March 28, 2017: Protein Science: a Publication of the Protein Society
Jimin Wang
Partial charges of atoms in a molecule and electrostatic potential (ESP) density for that molecule are known to bear a strong correlation. In order to generate a set of point-field force field parameters for molecular dynamics, Kollman and colleagues have extracted atomic partial charges for each of all 20 amino acids using restrained partial charge-fitting procedures from theoretical ESP density obtained from condensed-state quantum mechanics. The magnitude of atomic partial charges for neutral peptide backbone they have obtained is similar to that of partial atomic charges for ionized carboxylate side chain atoms...
March 28, 2017: Protein Science: a Publication of the Protein Society
Tatiana A Konnova, Christopher M Singer, Irina V Nesmelova
DNA transposons can be employed for stable gene transfer in vertebrates. The Sleeping Beauty (SB) DNA transposon has been recently adapted for human application and is being evaluated in clinical trials, however its molecular mechanism is not clear. SB transposition is catalyzed by the transposase enzyme, which is a multi-domain protein containing the catalytic and the DNA-binding domains. The DNA-binding domain of the SB transposase contains two structurally independent subdomains, PAI and RED. Recently, the structures of the catalytic domain and the PAI subdomain have been determined, however no structural information on the RED subdomain and its interactions with DNA has been available...
March 27, 2017: Protein Science: a Publication of the Protein Society
Mario J Avellaneda, Eline J Koers, Mohsin M Naqvi, Sander J Tans
Protein folding is well known to be supervised by a dedicated class of proteins called chaperones. However, the core mode of action of these molecular machines has remained elusive due to several reasons including the promiscuous nature of the interactions between chaperones and their many clients, as well as the dynamics and heterogeneity of chaperone conformations and the folding process itself. While troublesome for traditional bulk techniques, these properties make an excellent case for the use of single-molecule approaches...
March 25, 2017: Protein Science: a Publication of the Protein Society
Evzen Boura, Adriana Baumlova, Dominika Chalupska, Anna Dubankova, Martin Klima
Phage T4 lysozyme is a well folded and highly soluble protein that is widely used as an insertion tag to improve solubility and crystallization properties of poorly behaved recombinant proteins. It has been used in the fusion protein strategy to facilitate crystallization of various proteins including multiple G protein-coupled receptors, lipid kinases, or sterol binding proteins. Here, we present a structural and biochemical characterization of its novel, metal ions-binding mutant (mbT4L). We demonstrate that mbT4L can be used as a purification tag in the immobilized-metal affinity chromatography and that, in many respects, it is superior to the conventional hexahistidine tag...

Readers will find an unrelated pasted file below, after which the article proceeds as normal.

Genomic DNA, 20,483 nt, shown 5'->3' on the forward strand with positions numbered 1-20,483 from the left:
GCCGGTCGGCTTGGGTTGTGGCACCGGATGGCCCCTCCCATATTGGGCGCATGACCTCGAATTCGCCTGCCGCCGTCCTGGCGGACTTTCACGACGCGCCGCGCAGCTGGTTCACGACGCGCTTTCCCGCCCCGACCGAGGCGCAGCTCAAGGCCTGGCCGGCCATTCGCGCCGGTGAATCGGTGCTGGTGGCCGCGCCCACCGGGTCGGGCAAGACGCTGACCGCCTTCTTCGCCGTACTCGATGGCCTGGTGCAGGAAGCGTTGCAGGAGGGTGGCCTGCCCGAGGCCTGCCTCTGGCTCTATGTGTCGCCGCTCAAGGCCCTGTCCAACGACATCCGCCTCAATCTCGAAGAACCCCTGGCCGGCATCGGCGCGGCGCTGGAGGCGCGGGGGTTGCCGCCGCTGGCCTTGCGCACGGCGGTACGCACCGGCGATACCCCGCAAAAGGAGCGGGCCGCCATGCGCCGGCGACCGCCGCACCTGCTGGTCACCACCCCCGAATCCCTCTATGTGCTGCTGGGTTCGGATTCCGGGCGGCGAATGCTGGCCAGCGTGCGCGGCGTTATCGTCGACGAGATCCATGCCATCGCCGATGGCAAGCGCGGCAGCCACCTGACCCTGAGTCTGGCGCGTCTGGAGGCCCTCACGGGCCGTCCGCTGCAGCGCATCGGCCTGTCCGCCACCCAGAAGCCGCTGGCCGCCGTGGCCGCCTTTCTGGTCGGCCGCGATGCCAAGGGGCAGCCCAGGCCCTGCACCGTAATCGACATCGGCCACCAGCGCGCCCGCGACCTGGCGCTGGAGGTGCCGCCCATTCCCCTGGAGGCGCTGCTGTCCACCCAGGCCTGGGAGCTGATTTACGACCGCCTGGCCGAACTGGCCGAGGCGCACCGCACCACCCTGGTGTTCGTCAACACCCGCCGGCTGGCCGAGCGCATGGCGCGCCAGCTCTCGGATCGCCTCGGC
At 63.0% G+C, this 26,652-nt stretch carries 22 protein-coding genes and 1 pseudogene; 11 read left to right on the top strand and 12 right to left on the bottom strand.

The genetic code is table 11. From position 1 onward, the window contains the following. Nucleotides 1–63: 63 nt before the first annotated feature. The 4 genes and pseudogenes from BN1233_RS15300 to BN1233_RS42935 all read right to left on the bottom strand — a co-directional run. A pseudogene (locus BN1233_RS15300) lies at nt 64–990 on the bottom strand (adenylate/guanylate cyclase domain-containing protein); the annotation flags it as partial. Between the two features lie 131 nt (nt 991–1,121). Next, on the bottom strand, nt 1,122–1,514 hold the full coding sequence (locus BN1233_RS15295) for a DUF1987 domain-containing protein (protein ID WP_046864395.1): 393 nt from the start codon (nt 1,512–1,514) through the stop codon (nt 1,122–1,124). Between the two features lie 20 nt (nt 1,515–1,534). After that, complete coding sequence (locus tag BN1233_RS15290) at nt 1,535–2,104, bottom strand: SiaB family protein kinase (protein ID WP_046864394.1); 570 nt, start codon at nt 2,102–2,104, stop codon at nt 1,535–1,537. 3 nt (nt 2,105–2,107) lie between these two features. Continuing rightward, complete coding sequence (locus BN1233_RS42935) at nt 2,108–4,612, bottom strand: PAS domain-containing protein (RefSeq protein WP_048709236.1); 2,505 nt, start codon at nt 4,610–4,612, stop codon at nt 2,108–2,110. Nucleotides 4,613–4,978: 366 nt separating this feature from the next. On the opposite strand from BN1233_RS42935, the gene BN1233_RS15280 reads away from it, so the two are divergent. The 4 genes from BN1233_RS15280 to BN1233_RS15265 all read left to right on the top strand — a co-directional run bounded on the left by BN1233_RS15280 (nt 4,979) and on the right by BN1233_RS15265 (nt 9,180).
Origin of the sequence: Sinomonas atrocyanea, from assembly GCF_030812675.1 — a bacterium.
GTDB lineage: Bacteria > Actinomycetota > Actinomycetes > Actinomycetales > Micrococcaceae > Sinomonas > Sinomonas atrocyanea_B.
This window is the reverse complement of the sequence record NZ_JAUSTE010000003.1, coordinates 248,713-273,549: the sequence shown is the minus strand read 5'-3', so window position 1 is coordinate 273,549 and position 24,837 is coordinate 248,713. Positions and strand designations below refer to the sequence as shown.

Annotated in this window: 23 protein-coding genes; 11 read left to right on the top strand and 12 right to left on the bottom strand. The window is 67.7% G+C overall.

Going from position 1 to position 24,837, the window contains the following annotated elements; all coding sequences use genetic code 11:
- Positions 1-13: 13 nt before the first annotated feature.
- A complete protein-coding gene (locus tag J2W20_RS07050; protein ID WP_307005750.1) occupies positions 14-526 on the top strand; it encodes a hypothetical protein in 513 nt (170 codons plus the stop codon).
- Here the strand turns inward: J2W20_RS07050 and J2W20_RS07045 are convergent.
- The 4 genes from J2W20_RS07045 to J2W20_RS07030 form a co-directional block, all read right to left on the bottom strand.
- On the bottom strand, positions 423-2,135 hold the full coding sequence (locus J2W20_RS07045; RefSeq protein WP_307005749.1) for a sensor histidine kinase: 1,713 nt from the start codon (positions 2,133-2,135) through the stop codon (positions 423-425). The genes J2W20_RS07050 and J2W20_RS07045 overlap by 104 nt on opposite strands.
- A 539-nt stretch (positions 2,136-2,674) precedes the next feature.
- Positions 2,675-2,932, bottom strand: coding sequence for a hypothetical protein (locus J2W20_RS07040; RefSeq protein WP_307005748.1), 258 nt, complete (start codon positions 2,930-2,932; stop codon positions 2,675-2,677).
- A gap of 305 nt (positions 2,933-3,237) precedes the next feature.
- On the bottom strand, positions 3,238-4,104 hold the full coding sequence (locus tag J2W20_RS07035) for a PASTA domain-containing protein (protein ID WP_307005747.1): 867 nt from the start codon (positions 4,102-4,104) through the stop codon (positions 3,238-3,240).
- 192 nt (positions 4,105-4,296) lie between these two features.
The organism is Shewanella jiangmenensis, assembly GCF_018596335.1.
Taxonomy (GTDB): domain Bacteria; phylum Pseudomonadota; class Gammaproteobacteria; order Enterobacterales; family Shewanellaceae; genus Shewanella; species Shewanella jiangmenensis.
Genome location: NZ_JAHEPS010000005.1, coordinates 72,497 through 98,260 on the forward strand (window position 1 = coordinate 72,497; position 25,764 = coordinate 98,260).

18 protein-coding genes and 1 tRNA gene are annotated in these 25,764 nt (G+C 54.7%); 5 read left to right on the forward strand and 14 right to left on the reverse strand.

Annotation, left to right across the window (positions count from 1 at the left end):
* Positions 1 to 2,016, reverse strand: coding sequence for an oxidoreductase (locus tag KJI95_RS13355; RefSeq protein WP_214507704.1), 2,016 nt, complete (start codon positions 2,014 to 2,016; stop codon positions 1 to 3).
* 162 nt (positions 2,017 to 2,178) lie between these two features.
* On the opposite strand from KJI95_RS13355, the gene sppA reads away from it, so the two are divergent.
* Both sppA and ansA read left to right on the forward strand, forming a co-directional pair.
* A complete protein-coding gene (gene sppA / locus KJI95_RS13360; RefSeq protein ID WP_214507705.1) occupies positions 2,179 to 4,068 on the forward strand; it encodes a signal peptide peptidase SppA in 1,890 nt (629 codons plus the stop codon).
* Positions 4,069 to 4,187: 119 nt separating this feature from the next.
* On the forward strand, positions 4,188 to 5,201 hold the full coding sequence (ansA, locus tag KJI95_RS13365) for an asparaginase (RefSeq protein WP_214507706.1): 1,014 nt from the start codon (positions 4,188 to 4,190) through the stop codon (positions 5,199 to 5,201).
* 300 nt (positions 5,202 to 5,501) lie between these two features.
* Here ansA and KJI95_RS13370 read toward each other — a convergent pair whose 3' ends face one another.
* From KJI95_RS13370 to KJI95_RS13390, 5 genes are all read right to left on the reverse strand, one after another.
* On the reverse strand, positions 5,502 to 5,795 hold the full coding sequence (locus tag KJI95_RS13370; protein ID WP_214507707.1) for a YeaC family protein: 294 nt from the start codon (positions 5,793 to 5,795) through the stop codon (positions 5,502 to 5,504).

March 25, 2017: Protein Science: a Publication of the Protein Society
Lingyun Wang, Di Pan, Qi Yan, Yuhua Song
Integrin αVβ3 plays an important role in regulating cellular activities and in human diseases. Although the structure of αVβ3 has been studied by crystallography and electron microscopy, the detailed activation mechanism of integrin αVβ3 induced by fibronectin (Fn) remains unclear. In this study, we investigated the conformational and dynamical motion changes of Mn(2+) -bound integrin αVβ3 by binding to Fn with molecular dynamics simulations. Results showed that Fn binding to integrin αVβ3 caused the changes of the conformational flexibility of αVβ3 domains, the essential mode of motion for the domains of αV subunit and β3 subunit and the degrees of correlated motion of residues between the domains of αV subunit and β3 subunit of integrin αVβ3...
March 24, 2017: Protein Science: a Publication of the Protein Society
Laia Montoliu-Gaya, Jose C Martínez, Sandra Villegas
ScFv-h3D6 is a single chain variable fragment that precludes Aβ peptide-induced cytotoxicity by withdrawing Aβ oligomers from the amyloid pathway to the worm-like pathway. Production of scFv molecules is not a straightforward procedure because of the occurrence of disulphide scrambled conformations generated in the refolding process. Here, we separately removed the disulphide bond of each domain and solved the scrambling problem; and then, we intended to compensate the loss of thermodynamic stability by adding three C-terminal elongation mutations previously described to stabilize the native fold of scFv-h3D6...
March 24, 2017: Protein Science: a Publication of the Protein Society